On a hot October Saturday, as a scrum of players lunged for the ball bouncing head-high in the midfield, a match in Bulgaria’s Third League – a 71-team competition divided into four regional groups – played out in the universal rhythm of amateur football: frenetic and slow at the same time.
On some rusty blue benches between the changing rooms and the stadium’s running track, 40 spectators chatted and nibbled pumpkin seeds, half-watching their friends and relatives exhausting themselves on the pitch.
In an early-evening, early-autumn kick-off at Nikolai Laskov Stadium in the town of Yambol, the game between Tundzha Yambol and Chernomorets Burgas – mid-table rivals in the south-east group of the Treta Liga – ended in a 3-0 win for Chernomorets. The visitors were by far the better team, and scored through an own goal before half-time, then impressive goals by Martin Dimitrov and Milen Tanev in the second half. … More Lower-league football in Bulgaria: Tundzha Yambol vs. Chernomorets Burgas
There can’t be many places in Europe more colourful than Bulgaria’s Thracian Valley – the basin of the Black Sea in the country’s south-east, just above the borders with Turkey and Greece.
Yambol – one of the region’s main towns, with about 70,000 people – is full of colour, from its 19th century houses painted in bold reds and apricot orange, to its yellow Orthodox church, to the park in the centre of town covered by a canopy of dark green leaves. Colours mix on shop signs and graffiti, and in the brickwork of the 14th century Eski mosque – the second biggest in Bulgaria. … More Yambol, Bulgaria in photographs – part three: Colours of Thrace
The way Bulgaria feels and looks is anything but socialist. And in this changing part of southern Europe there are few places that have been renewed and invested in as much as Yambol – a small town in the Thracian Valley, an hour inland from Burgas on the Black Sea.
But still, in a few corners of Yambol survive some symbols of the Communist era – a left-behind but quite recent past. A brutalist building, just off the central Targovska street, still houses an art gallery. The square outside the gallery is only two minutes from the town’s old central post office, at one end of Rakovska street. And then there are all sorts of decades-old murals, mosaics and shop signs, which look more and more jarring with every sparkling new cafe that opens up next to them.
Communism is an aesthetic now. These days Bulgarians walk past the past without noticing… … More Yambol, Bulgaria in photographs – part two: Living in the past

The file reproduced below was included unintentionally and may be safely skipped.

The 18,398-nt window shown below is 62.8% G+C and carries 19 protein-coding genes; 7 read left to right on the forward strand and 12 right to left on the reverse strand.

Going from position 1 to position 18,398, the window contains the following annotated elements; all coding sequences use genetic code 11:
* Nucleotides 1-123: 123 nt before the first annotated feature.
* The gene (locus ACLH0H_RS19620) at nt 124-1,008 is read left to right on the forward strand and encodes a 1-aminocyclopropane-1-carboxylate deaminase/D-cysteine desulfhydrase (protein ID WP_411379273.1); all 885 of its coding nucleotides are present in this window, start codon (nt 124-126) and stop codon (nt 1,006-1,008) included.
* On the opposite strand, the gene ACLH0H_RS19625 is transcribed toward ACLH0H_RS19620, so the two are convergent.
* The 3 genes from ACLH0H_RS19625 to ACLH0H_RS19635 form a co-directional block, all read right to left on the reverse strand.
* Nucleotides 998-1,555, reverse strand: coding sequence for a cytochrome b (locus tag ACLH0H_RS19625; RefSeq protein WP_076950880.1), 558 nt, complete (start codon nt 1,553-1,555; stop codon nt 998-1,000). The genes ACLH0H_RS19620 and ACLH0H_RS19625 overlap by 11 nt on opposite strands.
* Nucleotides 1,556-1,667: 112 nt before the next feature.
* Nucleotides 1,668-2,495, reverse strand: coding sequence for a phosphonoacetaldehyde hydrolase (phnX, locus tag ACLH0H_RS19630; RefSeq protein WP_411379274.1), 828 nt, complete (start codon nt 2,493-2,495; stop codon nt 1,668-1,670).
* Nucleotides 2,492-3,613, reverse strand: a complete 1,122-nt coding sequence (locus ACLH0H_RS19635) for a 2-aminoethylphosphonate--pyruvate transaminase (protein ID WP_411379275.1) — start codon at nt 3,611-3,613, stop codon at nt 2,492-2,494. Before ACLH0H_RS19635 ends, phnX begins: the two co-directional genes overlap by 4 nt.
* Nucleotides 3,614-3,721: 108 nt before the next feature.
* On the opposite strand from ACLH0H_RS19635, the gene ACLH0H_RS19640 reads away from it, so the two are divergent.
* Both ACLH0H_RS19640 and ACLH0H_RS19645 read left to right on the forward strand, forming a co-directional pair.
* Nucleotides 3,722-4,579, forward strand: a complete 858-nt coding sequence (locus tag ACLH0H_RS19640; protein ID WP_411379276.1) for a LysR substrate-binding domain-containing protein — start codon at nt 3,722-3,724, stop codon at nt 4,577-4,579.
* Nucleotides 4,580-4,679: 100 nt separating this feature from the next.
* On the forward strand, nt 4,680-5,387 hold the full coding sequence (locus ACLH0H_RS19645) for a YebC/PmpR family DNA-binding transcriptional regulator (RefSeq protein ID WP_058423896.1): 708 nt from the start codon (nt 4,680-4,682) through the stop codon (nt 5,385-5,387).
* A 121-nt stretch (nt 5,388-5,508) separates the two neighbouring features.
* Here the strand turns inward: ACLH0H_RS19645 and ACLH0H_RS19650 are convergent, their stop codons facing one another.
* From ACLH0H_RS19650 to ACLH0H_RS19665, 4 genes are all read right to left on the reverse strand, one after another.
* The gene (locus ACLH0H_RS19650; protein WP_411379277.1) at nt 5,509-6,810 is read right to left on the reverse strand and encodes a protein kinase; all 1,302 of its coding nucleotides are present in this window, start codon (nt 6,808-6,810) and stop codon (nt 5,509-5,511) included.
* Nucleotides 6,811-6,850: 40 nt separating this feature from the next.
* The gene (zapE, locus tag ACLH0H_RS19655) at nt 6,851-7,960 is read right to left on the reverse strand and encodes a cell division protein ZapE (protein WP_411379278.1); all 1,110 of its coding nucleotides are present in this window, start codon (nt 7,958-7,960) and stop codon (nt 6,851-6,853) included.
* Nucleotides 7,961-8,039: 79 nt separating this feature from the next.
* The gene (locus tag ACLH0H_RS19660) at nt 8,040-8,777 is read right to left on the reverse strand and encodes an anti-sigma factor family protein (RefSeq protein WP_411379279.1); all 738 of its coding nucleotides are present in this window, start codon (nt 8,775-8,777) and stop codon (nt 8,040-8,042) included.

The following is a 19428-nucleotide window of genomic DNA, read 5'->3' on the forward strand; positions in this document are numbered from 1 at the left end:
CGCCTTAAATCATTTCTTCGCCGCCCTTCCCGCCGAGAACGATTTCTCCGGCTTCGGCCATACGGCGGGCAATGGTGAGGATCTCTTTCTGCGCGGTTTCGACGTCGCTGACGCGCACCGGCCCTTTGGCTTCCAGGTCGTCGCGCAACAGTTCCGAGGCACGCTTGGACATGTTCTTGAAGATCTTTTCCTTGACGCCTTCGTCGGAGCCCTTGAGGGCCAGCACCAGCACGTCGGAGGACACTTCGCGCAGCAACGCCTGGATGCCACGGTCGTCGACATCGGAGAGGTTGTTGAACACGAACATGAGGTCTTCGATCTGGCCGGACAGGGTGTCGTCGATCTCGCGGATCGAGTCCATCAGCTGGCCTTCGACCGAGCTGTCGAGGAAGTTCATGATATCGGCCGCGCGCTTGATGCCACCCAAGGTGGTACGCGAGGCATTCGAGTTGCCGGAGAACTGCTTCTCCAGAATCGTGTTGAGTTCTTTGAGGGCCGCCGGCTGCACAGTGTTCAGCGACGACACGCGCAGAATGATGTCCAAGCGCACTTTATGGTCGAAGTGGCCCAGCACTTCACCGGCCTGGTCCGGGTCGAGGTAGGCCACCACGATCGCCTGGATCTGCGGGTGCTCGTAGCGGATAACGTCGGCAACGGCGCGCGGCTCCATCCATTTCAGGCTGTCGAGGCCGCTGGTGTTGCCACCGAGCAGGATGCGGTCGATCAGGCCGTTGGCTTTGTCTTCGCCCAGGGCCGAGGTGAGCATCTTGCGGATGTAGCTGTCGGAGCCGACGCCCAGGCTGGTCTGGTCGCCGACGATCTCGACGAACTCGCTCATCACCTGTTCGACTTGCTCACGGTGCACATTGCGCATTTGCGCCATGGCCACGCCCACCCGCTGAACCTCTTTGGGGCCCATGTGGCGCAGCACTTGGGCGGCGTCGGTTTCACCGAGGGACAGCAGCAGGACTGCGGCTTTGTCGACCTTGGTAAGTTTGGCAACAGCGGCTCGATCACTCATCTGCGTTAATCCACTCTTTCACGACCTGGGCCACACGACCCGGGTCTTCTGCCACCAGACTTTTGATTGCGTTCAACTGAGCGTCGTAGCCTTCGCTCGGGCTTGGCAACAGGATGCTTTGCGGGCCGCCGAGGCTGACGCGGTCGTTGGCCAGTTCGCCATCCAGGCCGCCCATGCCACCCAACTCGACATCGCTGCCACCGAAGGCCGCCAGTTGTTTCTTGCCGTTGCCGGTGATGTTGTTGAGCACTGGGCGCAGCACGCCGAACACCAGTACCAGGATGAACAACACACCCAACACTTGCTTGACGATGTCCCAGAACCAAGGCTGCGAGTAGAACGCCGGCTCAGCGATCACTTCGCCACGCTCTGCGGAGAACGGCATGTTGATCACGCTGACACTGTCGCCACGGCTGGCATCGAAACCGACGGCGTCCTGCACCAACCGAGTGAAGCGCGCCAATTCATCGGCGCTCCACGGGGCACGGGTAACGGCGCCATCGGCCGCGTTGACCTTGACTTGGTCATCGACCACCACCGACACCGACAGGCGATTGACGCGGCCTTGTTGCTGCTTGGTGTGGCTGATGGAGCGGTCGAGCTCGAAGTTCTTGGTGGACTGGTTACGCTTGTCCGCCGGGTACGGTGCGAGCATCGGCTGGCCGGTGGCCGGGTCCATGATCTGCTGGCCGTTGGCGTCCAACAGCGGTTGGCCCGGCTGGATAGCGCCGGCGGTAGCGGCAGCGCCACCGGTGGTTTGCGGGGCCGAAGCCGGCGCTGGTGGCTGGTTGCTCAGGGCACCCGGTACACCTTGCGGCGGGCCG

In the scorching heat of summer in the Black Sea basin, the centre of Yambol – a town of 70,000 people in Bulgaria’s south-east – is a soothing blend of elegantly painted buildings, serene blue skies and pretty tree-lined avenues. From morning until night her two main streets – Rakovska is new and trendy; Targovska is old and tranquil – are full of people, young and old, basking in the shade of outdoor cafes. … More Yambol, Bulgaria in photographs – part one: Summer shade
“For most of my travels I have been under the influence of alcohol. In my defence, I had to be: by a very fortunate twist of fate, I once worked as an analyst in the wine and spirits industry.
Covering the Eurasia region I travelled to several countries to discover what – and how much – the people in this part of the world drink. I learned that a country’s choice of tipple always reveals something great about their culture. Behind the data and numbers in my reports were hundreds of stories – not to mention some delicious memories”. … More Tipsy travels: a tour of Eurasia’s favourite drinks – Bradt Guides
Spanning 800 square kilometres in the expanses of Bulgaria’s Rhodope Mountains, Rila National Park is the Balkans’ top destination for snow sports and outdoor adventures. It is also a conservation reserve for some of Europe’s rarest wildlife. Thanks to the park’s efforts to keep Rila’s spectacular nature clean and sustainable, these two worlds can exist next to each other. … More Rila National Park, Bulgaria – for Lonely Planet